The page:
In China it’s pretty different. In today’s clip, Mike called 小明’s mom 阿姨 aunty. Now if 小明 would’ve meet Mike’s mom, he would for sure call her 阿姨 as well. When it comes to younger people addressing older people in China, titles are a must. Calling someone 阿姨 or 叔叔 or any other title, is a form of respect. And the younger generation in China is expected to show respect to the older generation.
Now this tradition can be traced all the way back to the philosopher Confucius. He was born in five fifty-one BCE. So we’re talking over two thousand years ago. But his teachings to this day still remain integral part of Chinese culture. The legacy of respecting ones elders also called filial piety*2 is something Confucius believe to be a crucial part of a harmonious society. So in China often times children, parents and grandparents will all live together in the same house. The grandparents will look after the grandchildren and the parents will look after their parents. The notion of every generation of a family living on their own can be quite shocking to many Chinese people.
Well that cultural spotlight was a quite brain work out. And we’re not quite finished yet. Let’s look at the language points from today’s dialogue.
现在几点? There is no 呢 or 吗 at the end of this question. But it is indeed a question right? Now the clue here is 几. 你几岁了? Remember that question from before? How old are you? 几 is a measure word asking how many or how much and in this case we are talking about time. 几 how much, 点 o’clock. 现在几点? What time is it?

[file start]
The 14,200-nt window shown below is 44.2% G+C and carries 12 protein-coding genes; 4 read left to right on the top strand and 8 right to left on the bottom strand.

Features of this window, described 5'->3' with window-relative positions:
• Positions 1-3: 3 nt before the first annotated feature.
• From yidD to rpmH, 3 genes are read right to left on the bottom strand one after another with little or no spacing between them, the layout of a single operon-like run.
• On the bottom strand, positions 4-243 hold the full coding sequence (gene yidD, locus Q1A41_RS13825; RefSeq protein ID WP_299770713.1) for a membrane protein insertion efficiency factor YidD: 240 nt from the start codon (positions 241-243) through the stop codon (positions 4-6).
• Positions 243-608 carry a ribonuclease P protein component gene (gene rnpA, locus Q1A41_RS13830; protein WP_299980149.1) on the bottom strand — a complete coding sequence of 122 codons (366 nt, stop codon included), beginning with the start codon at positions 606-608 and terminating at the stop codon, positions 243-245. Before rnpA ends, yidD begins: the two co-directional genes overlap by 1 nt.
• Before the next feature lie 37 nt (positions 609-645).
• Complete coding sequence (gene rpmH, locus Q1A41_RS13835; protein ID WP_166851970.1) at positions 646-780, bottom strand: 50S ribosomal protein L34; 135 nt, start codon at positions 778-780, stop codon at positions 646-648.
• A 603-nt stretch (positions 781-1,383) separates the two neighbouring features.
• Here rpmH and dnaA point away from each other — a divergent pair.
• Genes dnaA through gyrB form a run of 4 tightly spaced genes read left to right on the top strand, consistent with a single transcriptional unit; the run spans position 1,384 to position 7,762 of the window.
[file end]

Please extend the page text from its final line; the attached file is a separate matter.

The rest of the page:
都七点了? OK it’s time to pull 了 back into our discussion. Actually, when you’re asking for the time, you can say 现在几点了 or you can simply say 几点了? When 了 is used in this way, it implies something that has already happened. Now if you think about time, or the question what time is it, the response it’s seven o’clock has happened, it’s seven already, right? So that is why 了 is used here. Now in 都七点了? It’s already seven o’clock? The same logic applies. It’s already seven o’clock. It’s happened. So a 了 must be used at the end of the sentence.
- 小明，你看看，都几点了？ 起床！／啊，都七点半啦。上学要迟到了。
什么时候. 什么 remember means what. And 时候 refers to time or a specific amount of time. And so you get when 什么时候. Now, 什么时候 can be used to ask for a specific time like 什么时候吃饭, what time are we going to eat. Or it can be used just ask for a general time like “when are you going to buy an apartment?” About a month from now, next year. The time isn’t specific.
All right everyone we are almost done for the day. Now I have a letter here from Josh in the United States that I want to share with all of you before we go.
“Could you talk some more about specific Chinese dishes?”
Well Josh actually if I were to talk about specific Chinese dishes, it would take me a year probably to go through all of them. The way food works in China is depending on the region there are different kinds of food, so for example you have 四川 cuisine that I think it is mostly predominately very spicy. Then take 广州 for example 广州 cuisine is more mild, tends to be a little sweeter and there’s lots of dim sum*3 and little delicacies*4 like that. Then you go to 上海 you have 上海 cuisine you have 北京 cuisine you have 湖南 cuisine, they’re all of kinds of cuisines and they are all different and very delicious. So if you do get the chance to come to China, you can travel around and eat your way*5 around China.
OK, that’s all we have time for for today, I hope all of you had fun. 我该走了. I should get going, and you all should too. Now don’t forget to go online to our website to review today’s materials if you’re confused by anything and keep your letters coming. 大家, 加油, 下次见, see you next time.